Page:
Bright pink bins for electrical waste have resulted in nine times more e-waste being collected for recycling, say councils.
Greater Cambridge Shared Waste Service, a partnership between Cambridge City Council and South Cambridgeshire District Council, installed the new collection banks last year in a bid to reduce the amount of electrical items being disposed of in black bins.
The local authorities say the pink banks are suitable for collecting most small electrical items which have a plug or a battery, including phones, toys, and kettles.
The councils estimate Cambridgeshire households throw an average of 4kg of electrical items away in their black bins each year, which adds up to around 500 tonnes of e-waste that could have been recycled.
We’ve collected over 49 tonnes of small electrical appliances, from toasters to telephones, since the new banks were put in place.
The small appliances are sorted for reuse and recycling by specialist company Wiser Recycling in Thetford to separate items that are undamaged, uncontaminated, and/or repairable. Items that are unsuitable for reuse are dismantled into component parts, the local authorities say.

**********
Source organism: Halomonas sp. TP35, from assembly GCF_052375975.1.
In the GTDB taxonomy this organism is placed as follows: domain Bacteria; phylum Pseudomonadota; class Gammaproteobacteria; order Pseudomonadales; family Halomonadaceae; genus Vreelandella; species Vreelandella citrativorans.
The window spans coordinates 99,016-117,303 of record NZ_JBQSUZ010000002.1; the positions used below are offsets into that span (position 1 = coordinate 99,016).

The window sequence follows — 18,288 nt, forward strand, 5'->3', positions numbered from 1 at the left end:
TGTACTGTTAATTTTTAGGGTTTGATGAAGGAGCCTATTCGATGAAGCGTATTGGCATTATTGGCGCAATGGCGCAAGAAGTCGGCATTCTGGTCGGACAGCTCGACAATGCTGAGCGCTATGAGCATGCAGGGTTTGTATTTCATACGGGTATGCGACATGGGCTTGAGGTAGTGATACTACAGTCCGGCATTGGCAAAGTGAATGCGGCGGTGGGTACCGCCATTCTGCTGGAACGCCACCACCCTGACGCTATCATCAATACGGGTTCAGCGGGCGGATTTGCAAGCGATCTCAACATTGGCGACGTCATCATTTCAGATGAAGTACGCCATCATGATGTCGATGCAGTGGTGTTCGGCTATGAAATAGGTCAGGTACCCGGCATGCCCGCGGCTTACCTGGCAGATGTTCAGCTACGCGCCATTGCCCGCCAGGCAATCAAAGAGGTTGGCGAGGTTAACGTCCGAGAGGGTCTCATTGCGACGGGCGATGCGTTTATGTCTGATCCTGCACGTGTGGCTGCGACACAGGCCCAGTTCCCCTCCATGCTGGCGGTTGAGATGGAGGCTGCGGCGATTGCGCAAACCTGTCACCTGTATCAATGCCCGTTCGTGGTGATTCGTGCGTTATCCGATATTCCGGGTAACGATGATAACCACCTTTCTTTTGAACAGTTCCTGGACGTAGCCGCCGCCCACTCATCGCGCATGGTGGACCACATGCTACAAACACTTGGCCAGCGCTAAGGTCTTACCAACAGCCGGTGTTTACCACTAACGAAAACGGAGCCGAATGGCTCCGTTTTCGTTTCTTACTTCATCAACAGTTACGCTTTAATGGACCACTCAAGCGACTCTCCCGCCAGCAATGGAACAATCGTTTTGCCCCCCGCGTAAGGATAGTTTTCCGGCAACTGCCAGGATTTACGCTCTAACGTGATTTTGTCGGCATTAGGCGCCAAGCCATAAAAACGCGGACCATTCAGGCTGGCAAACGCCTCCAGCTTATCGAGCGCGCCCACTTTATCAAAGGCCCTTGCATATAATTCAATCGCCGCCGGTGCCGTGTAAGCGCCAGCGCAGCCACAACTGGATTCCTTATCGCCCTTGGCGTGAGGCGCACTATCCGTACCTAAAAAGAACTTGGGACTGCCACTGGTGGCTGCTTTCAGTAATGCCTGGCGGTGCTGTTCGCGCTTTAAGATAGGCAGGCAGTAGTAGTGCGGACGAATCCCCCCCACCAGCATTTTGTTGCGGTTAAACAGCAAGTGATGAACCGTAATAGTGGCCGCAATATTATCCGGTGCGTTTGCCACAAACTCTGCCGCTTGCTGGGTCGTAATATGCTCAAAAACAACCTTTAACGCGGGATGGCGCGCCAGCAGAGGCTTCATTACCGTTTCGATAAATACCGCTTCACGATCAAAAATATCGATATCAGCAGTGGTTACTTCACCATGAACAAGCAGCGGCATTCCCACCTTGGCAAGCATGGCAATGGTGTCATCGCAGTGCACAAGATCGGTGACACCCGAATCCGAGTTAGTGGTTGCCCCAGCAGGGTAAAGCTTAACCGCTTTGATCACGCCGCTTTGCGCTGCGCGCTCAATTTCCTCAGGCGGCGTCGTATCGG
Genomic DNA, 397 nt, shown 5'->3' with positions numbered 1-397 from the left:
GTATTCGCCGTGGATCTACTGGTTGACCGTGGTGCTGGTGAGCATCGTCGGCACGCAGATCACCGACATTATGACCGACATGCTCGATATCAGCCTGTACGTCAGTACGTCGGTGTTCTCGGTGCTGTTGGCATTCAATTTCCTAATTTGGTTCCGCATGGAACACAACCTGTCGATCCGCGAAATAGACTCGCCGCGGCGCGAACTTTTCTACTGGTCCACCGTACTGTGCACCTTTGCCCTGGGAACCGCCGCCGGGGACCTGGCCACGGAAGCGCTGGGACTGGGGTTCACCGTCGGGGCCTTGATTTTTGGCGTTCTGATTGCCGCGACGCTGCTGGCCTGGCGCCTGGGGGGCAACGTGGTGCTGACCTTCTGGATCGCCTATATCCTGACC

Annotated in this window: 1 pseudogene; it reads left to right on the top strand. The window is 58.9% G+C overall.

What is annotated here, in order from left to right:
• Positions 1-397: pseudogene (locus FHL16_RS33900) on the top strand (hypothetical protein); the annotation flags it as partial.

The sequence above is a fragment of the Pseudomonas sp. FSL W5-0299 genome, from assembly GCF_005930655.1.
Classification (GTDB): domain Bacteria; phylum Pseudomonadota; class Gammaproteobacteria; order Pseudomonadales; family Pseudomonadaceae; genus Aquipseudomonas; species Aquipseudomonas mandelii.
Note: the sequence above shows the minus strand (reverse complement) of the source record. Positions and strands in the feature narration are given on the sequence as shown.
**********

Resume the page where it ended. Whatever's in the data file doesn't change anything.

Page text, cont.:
Any items that fail the reuse screening are sent to local and national specialist operators that recycle them into new substances or products.
Executive councillor for Climate Action and Environment at Cambridge City Council, Cllr Rosy Moore, commented: “We’ve collected over 49 tonnes of small electrical appliances, from toasters to telephones, since the new banks were put in place – that’s about the same weight as seven African elephants and 44 tonnes more than the previous year.
“We’re really pleased that more people have been able to easily recycle these items, which are full of vital materials like copper and lithium, closer to where they live.”